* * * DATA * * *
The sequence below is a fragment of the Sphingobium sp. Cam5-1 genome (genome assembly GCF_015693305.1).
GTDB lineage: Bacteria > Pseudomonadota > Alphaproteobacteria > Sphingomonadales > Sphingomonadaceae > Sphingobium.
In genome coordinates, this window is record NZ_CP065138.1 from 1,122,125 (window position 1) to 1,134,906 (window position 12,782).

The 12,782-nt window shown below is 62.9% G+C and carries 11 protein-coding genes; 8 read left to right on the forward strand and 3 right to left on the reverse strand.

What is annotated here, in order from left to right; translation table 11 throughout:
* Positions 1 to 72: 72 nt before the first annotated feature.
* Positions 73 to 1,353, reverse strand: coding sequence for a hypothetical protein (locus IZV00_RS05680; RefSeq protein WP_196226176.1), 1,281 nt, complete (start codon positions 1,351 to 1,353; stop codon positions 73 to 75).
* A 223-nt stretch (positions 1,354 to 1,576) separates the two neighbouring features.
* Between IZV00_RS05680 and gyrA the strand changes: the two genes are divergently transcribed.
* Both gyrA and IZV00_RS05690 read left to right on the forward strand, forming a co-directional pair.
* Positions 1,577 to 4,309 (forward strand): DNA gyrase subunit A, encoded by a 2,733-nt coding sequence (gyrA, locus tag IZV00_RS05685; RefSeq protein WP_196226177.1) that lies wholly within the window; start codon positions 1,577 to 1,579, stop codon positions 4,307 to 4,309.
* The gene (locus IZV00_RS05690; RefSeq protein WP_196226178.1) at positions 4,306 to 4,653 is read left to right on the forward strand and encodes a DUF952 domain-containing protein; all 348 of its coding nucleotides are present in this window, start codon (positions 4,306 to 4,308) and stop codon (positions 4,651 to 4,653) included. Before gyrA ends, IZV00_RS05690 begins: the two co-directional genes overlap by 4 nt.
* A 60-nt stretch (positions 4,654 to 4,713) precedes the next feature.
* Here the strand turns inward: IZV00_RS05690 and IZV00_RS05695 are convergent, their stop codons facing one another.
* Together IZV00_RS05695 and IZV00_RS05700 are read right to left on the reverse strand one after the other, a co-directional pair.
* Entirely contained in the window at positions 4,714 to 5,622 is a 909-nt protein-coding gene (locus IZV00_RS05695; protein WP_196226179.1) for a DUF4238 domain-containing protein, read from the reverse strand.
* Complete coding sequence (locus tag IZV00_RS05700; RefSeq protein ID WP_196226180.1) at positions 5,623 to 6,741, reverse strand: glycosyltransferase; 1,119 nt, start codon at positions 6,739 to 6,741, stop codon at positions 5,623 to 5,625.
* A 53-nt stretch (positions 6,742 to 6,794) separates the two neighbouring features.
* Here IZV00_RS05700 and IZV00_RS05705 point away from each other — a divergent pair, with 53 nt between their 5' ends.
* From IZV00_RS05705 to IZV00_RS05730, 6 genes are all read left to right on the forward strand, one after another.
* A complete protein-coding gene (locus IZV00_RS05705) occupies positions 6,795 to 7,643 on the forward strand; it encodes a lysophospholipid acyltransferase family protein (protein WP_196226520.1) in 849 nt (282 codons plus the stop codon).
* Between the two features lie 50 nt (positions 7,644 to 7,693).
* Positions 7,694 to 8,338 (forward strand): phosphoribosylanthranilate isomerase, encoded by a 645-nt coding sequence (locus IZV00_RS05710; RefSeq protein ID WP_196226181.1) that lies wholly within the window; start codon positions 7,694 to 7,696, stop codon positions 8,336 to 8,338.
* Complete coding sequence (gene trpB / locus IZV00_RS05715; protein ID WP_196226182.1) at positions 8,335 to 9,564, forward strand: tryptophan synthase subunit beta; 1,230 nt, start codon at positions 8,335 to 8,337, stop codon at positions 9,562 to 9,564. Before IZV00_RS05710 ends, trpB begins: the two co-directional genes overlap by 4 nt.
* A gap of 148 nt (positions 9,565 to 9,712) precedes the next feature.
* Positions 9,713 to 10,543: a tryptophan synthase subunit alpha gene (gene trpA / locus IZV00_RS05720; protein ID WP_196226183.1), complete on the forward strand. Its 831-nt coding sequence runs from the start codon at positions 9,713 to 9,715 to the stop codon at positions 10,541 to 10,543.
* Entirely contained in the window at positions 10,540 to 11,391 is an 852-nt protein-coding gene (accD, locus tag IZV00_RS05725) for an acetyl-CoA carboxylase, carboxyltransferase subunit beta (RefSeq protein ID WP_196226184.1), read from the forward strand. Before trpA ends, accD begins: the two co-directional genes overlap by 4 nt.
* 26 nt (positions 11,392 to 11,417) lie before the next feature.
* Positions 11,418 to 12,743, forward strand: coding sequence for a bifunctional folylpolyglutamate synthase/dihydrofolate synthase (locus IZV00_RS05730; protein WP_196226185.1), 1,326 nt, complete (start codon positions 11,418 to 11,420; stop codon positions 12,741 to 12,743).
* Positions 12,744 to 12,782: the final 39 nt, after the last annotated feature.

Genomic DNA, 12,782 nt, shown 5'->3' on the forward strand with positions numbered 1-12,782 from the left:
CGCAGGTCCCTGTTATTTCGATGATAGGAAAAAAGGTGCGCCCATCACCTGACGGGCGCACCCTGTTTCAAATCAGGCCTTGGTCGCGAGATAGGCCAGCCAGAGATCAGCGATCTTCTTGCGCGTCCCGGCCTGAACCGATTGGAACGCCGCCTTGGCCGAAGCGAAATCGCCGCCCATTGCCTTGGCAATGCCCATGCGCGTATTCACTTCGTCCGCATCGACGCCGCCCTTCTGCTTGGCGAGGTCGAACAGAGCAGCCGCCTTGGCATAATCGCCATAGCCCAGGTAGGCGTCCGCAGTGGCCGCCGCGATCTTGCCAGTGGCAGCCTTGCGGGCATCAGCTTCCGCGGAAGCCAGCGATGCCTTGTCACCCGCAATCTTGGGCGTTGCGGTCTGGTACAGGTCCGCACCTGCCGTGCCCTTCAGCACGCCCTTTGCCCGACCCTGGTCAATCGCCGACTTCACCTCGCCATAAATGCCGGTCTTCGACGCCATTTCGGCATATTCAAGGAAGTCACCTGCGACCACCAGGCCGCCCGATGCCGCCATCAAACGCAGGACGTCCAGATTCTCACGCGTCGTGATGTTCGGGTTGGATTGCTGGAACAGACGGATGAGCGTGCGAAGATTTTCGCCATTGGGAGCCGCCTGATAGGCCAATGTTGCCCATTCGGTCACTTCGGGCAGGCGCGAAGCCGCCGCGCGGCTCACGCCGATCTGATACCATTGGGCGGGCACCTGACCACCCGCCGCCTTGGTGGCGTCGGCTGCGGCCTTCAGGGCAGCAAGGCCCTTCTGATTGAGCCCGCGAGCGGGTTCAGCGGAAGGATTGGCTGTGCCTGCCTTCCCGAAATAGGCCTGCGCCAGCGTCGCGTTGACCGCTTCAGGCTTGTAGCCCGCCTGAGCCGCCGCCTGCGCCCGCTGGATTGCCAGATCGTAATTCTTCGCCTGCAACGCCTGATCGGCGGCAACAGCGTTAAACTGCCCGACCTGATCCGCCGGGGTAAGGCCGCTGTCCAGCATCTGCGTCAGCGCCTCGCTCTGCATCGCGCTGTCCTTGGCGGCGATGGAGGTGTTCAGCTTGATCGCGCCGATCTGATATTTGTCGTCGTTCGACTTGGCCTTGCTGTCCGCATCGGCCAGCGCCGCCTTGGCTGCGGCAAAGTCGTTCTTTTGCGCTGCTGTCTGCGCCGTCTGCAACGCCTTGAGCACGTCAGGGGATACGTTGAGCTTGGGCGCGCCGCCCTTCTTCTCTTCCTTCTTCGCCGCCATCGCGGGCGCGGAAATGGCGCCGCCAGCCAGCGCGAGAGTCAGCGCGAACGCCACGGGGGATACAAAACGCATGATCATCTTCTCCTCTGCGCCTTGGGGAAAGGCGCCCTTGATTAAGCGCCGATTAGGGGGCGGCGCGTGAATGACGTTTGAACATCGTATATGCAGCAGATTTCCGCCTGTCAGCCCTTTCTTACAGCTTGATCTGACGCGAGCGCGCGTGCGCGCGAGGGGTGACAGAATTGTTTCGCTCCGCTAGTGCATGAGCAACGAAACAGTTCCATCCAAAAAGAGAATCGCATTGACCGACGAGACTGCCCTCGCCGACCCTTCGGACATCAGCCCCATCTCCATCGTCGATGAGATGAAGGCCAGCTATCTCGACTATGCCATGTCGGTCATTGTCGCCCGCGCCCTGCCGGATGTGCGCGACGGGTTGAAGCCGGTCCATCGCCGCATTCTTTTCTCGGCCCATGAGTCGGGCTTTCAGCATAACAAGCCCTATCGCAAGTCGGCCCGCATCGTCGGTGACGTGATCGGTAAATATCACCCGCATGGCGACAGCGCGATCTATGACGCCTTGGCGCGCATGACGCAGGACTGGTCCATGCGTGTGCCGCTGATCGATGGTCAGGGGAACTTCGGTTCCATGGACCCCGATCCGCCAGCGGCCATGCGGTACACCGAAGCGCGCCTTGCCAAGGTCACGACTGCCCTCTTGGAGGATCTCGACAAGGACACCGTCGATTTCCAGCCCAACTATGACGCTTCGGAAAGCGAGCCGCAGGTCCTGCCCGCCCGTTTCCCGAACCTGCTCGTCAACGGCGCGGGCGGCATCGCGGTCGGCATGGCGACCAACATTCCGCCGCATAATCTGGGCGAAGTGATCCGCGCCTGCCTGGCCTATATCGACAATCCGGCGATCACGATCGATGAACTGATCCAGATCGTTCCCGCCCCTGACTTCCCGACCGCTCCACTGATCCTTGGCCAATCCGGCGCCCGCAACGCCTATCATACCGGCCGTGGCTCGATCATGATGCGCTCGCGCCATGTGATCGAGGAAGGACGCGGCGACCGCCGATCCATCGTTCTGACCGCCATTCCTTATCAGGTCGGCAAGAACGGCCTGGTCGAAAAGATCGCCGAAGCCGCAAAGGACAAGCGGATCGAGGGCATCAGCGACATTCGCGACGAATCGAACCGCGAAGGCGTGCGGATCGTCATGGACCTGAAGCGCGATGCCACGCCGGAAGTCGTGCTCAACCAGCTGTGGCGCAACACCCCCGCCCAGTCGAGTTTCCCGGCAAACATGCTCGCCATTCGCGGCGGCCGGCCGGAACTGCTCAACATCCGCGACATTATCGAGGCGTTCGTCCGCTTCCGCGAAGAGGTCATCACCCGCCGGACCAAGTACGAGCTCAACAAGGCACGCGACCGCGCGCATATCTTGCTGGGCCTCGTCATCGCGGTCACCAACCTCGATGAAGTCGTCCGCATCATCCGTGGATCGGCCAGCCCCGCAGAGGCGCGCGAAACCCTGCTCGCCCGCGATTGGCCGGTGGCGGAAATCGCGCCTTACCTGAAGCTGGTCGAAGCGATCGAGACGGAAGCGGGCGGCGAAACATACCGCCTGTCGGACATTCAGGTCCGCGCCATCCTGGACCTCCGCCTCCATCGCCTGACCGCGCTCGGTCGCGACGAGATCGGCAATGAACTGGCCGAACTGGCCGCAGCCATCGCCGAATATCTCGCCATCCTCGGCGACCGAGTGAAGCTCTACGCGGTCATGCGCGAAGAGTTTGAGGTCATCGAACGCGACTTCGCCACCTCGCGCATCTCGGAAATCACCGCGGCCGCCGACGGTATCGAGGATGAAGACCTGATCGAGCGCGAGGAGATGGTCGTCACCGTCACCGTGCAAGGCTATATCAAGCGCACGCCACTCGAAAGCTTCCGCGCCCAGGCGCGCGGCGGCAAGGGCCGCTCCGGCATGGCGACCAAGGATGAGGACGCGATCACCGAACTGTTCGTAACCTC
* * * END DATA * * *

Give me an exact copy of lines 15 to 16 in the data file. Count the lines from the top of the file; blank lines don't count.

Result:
* Together IZV00_RS05695 and IZV00_RS05700 are read right to left on the reverse strand one after the other, a co-directional pair.
* Entirely contained in the window at positions 4,714 to 5,622 is a 909-nt protein-coding gene (locus IZV00_RS05695; protein WP_196226179.1) for a DUF4238 domain-containing protein, read from the reverse strand.